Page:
With the slogan of “A Community Newspaper Dedicated to Building a Better Community,” the Enterprise was first published on November 19, 1936, by George and Ida Wiswell and their son, George Jr. In 1965 Tri-State Publishers of Springdale bought the Enterprise but the commercial printing department and equipment were reacquired by the Wiswells in July of that same year. Boyce Davis, owner of the Lincoln Leader, purchased the Enterprise in June 1967 and sold it back to the Wiswells. The Wiswells continued to operate the Enterprise until 1971 when they sold the business to the Alan Nicholas family of Cleveland, Ohio. The paper has been bought and sold multiple times since 1971; as of 2018, it is owned by Northwest Arkansas Newspapers LLC and published weekly as the Washington County Enterprise-Leader

Printer's block

Donated by Parker Rushing

This metal-plated printer’s block engraved with a cow  was used by the Prairie Grove Enterprise newspaper, back in the days when the letters and illustrations on a newspaper page were hand-placed—or “typeset”—in preparation for printing.

With the slogan of “A Community Newspaper Dedicated to Building a Better Community,” the Enterprise was first published on November 19, 1936, by George and Ida Wiswell and their son, George Jr. In 1965 Tri-State Publishers of Springdale bought the Enterprise but the commercial printing department and equipment were reacquired by the Wiswells in July of that same year. Boyce Davis, owner of the Lincoln Leader, purchased the Enterprise in June 1967 and sold it back to the Wiswells. The Wiswells continued to operate the Enterprise until 1971 when they sold the business to the Alan Nicholas family of Cleveland, Ohio. The paper has been bought and sold multiple times since 1971; as of 2018, it is owned by Northwest Arkansas Newspapers LLC and published weekly as the Washington County Enterprise-Leader.

Paymaster Check Writer

Donated by Harps Food Stores General Office

Check writers, sometimes called check protectors, were designed to print checks which could not be tampered with or altered in some way. This manually-operated “Ribbon Writer” check writer, which dates to 1966, was used by Springdale’s Harps Food Stores

In 1930, Harvard and Floy Harp opened Harp’s Cash Grocery on corner of Emma Avenue and Water Street in downtown Springdale. The Harps succeeded even through the depths of the Great Depression, and expanded to a larger store in 1941.The Harps’ son Don joined the business in 1953. In 1956 the Harps opened Springdale’s first supermarket, Harp’s IGA at the corner of Sunset and Highway 71. They became a small chain when they opened Harps North in 1964. Two more sons, Reland and Gerald, and other members of the Harp family joined the business as the company expanded. Today, Harps has more than 85 stores in Arkansas, Kansas, Missouri, and Oklahoma.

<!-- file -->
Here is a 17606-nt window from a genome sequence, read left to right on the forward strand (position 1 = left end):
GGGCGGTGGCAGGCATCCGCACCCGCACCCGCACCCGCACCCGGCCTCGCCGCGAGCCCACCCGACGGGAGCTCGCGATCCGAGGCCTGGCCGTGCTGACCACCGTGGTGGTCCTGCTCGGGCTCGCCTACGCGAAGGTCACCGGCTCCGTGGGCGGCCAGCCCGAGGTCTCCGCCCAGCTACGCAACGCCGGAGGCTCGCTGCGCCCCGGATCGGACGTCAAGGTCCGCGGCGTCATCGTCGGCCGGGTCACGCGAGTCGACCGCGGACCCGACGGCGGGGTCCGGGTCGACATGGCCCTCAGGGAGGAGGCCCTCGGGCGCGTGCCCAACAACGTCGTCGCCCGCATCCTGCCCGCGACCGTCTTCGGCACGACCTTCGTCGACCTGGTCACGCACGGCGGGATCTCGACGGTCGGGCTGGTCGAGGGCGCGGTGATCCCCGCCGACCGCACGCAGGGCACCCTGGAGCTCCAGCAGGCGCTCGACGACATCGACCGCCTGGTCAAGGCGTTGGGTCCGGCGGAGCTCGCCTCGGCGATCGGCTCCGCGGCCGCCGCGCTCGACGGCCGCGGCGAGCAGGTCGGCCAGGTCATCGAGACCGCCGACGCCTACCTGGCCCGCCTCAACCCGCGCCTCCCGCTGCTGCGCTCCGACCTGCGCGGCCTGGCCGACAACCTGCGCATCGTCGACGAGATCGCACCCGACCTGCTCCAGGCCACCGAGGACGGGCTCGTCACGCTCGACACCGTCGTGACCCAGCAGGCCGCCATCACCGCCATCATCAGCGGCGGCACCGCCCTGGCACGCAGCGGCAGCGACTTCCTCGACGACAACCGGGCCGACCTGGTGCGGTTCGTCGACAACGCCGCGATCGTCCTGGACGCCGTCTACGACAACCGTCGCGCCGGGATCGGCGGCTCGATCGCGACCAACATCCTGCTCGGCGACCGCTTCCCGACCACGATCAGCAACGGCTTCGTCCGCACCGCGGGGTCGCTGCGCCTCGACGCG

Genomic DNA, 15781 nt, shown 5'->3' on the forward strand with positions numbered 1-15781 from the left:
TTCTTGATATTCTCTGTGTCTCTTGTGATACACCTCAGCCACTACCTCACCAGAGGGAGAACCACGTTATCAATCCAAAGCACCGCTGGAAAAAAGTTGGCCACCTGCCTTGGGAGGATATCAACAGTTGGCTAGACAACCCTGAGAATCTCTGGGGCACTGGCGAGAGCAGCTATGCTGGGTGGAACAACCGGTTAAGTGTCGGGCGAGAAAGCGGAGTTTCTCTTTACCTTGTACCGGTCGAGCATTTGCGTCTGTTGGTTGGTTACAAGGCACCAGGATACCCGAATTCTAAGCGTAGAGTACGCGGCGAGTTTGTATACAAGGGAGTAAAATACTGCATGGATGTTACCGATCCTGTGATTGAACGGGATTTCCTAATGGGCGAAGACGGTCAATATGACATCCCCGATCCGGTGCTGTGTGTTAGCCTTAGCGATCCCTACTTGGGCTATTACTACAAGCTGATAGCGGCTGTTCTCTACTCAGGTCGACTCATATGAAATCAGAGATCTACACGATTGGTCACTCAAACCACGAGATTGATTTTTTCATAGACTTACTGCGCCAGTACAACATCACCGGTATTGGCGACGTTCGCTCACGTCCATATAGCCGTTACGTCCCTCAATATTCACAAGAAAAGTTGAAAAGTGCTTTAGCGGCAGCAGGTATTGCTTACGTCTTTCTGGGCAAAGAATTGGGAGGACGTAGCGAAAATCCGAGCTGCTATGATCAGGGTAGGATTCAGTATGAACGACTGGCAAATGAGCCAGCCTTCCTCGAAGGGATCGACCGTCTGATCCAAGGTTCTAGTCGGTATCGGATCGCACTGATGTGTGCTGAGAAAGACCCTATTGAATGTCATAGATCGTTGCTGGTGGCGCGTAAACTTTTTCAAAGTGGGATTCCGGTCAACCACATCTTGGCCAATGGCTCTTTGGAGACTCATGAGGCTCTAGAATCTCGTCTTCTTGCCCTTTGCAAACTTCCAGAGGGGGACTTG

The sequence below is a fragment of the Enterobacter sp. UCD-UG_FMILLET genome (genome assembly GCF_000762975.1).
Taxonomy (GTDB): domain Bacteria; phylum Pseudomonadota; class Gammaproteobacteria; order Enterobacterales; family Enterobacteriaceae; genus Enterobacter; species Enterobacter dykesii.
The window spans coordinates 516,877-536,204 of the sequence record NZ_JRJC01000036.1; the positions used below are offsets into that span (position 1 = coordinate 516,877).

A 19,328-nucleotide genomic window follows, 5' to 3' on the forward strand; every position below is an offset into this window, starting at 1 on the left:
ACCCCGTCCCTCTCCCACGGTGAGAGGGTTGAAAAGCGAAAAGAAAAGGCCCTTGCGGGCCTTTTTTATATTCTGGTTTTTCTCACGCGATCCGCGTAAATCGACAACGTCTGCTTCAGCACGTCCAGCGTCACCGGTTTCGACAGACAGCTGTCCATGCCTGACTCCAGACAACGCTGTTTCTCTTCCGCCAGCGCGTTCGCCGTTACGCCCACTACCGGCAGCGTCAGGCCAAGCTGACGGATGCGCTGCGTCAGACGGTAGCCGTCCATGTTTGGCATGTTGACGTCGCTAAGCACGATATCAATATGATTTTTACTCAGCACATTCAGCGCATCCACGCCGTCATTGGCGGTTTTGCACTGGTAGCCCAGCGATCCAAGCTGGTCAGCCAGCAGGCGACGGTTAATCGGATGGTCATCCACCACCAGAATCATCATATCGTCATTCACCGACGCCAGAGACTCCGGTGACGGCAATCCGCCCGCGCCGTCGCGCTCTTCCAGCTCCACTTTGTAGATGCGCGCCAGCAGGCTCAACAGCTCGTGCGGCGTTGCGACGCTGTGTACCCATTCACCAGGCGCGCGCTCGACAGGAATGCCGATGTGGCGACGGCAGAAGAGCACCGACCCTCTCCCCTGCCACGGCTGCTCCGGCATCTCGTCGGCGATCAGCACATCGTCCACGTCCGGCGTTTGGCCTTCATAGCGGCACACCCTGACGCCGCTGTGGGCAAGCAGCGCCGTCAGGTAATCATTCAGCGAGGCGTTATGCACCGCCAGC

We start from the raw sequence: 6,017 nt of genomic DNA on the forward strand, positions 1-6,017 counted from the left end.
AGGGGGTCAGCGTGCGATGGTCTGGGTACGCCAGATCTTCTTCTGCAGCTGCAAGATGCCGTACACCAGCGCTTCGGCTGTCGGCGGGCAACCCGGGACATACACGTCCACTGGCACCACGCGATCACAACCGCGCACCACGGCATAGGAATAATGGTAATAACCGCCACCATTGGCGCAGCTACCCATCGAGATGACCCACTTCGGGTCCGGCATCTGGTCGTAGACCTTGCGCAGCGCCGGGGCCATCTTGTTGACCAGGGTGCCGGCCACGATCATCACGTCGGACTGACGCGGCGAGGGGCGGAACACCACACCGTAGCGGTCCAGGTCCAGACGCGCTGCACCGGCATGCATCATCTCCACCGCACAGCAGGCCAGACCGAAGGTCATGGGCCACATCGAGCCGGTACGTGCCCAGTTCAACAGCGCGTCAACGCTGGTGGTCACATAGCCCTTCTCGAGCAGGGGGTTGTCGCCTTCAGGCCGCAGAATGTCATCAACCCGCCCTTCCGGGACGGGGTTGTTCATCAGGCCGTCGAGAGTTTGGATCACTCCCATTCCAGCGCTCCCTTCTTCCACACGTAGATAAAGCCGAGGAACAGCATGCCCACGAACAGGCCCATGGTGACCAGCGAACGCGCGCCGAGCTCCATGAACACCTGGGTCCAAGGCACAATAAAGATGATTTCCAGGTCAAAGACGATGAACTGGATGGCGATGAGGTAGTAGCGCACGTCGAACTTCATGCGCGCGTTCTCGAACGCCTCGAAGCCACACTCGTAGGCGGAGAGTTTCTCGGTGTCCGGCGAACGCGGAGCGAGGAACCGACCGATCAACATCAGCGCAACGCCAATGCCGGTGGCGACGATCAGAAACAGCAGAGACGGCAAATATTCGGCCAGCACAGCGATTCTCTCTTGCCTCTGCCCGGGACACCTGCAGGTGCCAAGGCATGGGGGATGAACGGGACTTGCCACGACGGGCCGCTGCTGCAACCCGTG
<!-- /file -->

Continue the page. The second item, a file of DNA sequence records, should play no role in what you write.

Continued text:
Delco Battery Jar

Donated by Truman Stamps

This Delco battery jar dates from the 1930s, before rural electrification came to the Ozarks. Many rural homes, farms, and small businesses produced their own electricity with a Delco-Light power system, which consisted of an engine powered by gasoline or kerosene, a generator, and a series of batteries. The batteries contained a corrosive mixture of acid and water and were stored in glass jars such as the one pictured here.

The Rural Electrification Administration was established in 1935 by President Franklin D. Roosevelt. It was tasked with getting electricity to rural areas not served by public and private power companies. However, it was after World War II before many rural Arkansas Ozark families saw electricity brought to their homes and farms.

Radar Unit

Donated by the Springdale Police Department

The Springdale Police Department used this Dominator radar unit to catch drivers exceeding the speed limit in the mid-1960s. One officer sat in a squad car with the radar unit, clocking the speed of a vehicle as it passed. When there was a violation, he radioed another officer waiting in a squad car down the road who would then pull the speeding driver over and issue a ticket.

“Radar Will Getcha If You Don’t Watch Out” was the caption for an April 12, 1965, Springdale News photo feature describing the department’s two-man radar operation. One officer (Karl Martens, pictured here) sat in a squad car with the radar unit, clocking speeds of cars as they passed. When there was a violation, he radioed another officer waiting in a car down the road who would then stop and ticket violators. Charles Bickford, photographer/Springdale News Collection